Social Security is a federal program that provides benefits to retired workers, disabled workers, and their families. It’s also known as Old-Age, Survivors, and Disability Insurance (OASDI).
Social Security benefits are funded by payroll taxes collected from employers and employees on earned income up to a certain amount each year. The tax rate is 6.2% of gross wages up to $128,400 in 2019; there’s no limit on how much you can earn before paying into Social Security if you’re self-employed or work for yourself. If you’re married and both spouses work full time at low-wage jobs–say $15 per hour–your combined income could be well over $100K before paying any Social Security tax at all!
Your Rights as a Taxpayer
You have the right to representation. You also have the right to challenge the IRS’s position, and you can expect that your case will be resolved in a timely manner. If you’re not happy with how things are going, you can request a hearing before an appeals officer or even file suit in federal court.
You have a right to finality; once your case is closed by the IRS or agreed upon by both parties (you and them), it cannot be reopened unless there was fraud on either side of the equation–and even then only under very specific circumstances.
The Social Security Program
The Social Security program is a federal government program that provides benefits to retired workers and their families, as well as disabled workers and their families. The Social Security Administration (SSA) oversees the program, which was established in 1935 by President Franklin D. Roosevelt.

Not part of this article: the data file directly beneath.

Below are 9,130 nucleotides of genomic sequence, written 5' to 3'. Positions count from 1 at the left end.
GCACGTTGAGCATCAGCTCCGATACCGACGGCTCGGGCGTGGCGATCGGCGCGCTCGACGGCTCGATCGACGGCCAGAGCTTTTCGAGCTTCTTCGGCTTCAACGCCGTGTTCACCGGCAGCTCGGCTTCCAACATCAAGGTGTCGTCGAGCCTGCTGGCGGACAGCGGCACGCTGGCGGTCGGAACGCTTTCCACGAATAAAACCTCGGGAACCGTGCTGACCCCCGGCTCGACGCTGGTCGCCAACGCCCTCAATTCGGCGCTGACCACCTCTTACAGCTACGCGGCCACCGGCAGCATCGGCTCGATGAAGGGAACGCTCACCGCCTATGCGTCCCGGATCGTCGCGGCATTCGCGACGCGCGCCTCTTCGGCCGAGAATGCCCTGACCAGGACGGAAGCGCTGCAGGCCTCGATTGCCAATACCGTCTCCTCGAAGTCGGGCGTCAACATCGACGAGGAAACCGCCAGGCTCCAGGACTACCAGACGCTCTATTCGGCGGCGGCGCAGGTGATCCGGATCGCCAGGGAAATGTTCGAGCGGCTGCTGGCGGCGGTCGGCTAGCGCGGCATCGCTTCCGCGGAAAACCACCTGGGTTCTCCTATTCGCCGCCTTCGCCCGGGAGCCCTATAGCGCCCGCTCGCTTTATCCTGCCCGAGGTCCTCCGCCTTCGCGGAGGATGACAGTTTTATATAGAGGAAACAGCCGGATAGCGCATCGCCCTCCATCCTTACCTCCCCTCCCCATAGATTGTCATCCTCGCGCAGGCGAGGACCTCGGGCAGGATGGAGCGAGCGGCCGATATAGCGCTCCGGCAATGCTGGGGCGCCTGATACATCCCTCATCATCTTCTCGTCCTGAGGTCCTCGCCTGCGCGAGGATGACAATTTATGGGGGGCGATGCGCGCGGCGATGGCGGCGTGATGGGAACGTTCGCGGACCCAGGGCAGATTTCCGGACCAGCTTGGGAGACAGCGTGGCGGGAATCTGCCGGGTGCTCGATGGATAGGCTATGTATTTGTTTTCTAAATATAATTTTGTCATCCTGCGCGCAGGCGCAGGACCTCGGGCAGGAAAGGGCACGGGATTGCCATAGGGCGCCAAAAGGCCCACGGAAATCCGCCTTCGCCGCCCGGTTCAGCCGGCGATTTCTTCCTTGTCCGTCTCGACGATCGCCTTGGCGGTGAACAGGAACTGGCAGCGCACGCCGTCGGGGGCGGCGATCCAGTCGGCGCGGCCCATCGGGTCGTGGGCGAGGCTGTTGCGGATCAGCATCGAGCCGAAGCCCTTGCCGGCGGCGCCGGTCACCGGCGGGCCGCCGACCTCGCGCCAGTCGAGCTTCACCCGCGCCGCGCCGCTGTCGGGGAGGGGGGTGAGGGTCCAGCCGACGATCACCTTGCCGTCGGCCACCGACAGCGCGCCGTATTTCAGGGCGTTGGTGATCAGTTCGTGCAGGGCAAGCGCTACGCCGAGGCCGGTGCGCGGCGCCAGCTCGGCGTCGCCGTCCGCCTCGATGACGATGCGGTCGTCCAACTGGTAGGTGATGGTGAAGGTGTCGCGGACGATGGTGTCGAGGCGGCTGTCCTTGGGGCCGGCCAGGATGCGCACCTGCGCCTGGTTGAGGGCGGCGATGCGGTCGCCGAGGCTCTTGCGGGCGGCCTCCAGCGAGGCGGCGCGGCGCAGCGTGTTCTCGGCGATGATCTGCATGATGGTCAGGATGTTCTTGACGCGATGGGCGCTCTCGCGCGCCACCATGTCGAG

Benefits are available to people who meet certain requirements set forth by law, including:
- Who can receive benefits?
- What types of benefits are available?
In order for you or your spouse to be eligible for Social Security benefits on another person’s record, that person must have worked long enough under Social Security-covered employment before reaching age 62 (or early retirement age). If you were born before 1938 and haven’t worked enough quarters since turning 21 years old–10 quarters total–you may not be able to collect any retirement benefits from this worker’s record; however, if he or she died after reaching full retirement age but before receiving any payments based on his/her own earnings record (or disability), then there would still be some sort of survivor benefit payable through his/her work history instead because he/she had paid into it during his lifetime.”